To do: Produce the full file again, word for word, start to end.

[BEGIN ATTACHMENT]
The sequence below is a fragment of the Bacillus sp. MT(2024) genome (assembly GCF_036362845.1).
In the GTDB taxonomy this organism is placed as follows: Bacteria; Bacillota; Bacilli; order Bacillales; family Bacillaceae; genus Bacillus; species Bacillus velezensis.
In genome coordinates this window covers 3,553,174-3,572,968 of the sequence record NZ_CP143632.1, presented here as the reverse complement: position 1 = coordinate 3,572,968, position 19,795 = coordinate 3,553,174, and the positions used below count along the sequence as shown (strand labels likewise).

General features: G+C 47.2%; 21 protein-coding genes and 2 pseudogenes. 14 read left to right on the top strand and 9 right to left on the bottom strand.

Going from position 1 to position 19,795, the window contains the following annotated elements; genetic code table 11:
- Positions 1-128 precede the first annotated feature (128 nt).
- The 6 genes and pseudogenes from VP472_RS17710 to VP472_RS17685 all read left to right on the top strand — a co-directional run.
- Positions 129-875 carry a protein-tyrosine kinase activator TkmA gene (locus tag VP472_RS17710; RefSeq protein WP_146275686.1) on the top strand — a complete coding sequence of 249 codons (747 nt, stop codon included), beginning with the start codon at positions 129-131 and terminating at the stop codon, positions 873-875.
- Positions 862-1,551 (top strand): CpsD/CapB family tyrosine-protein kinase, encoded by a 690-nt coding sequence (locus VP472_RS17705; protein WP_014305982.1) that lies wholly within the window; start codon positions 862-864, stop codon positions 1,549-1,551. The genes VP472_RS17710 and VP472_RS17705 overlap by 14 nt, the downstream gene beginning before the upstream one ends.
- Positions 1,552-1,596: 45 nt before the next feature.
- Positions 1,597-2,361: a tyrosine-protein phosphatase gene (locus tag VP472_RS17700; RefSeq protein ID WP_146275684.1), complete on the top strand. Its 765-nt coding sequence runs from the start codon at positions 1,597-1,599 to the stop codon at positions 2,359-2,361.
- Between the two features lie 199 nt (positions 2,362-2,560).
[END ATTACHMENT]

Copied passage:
The sequence below is a fragment of the Bacillus sp. MT(2024) genome (assembly GCF_036362845.1).
In the GTDB taxonomy this organism is placed as follows: Bacteria; Bacillota; Bacilli; order Bacillales; family Bacillaceae; genus Bacillus; species Bacillus velezensis.
In genome coordinates this window covers 3,553,174-3,572,968 of the sequence record NZ_CP143632.1, presented here as the reverse complement: position 1 = coordinate 3,572,968, position 19,795 = coordinate 3,553,174, and the positions used below count along the sequence as shown (strand labels likewise).

General features: G+C 47.2%; 21 protein-coding genes and 2 pseudogenes. 14 read left to right on the top strand and 9 right to left on the bottom strand.

Going from position 1 to position 19,795, the window contains the following annotated elements; genetic code table 11:
- Positions 1-128 precede the first annotated feature (128 nt).
- The 6 genes and pseudogenes from VP472_RS17710 to VP472_RS17685 all read left to right on the top strand — a co-directional run.
- Positions 129-875 carry a protein-tyrosine kinase activator TkmA gene (locus tag VP472_RS17710; RefSeq protein WP_146275686.1) on the top strand — a complete coding sequence of 249 codons (747 nt, stop codon included), beginning with the start codon at positions 129-131 and terminating at the stop codon, positions 873-875.
- Positions 862-1,551 (top strand): CpsD/CapB family tyrosine-protein kinase, encoded by a 690-nt coding sequence (locus VP472_RS17705; protein WP_014305982.1) that lies wholly within the window; start codon positions 862-864, stop codon positions 1,549-1,551. The genes VP472_RS17710 and VP472_RS17705 overlap by 14 nt, the downstream gene beginning before the upstream one ends.
- Positions 1,552-1,596: 45 nt before the next feature.
- Positions 1,597-2,361: a tyrosine-protein phosphatase gene (locus tag VP472_RS17700; RefSeq protein ID WP_146275684.1), complete on the top strand. Its 765-nt coding sequence runs from the start codon at positions 1,597-1,599 to the stop codon at positions 2,359-2,361.
- Between the two features lie 199 nt (positions 2,362-2,560).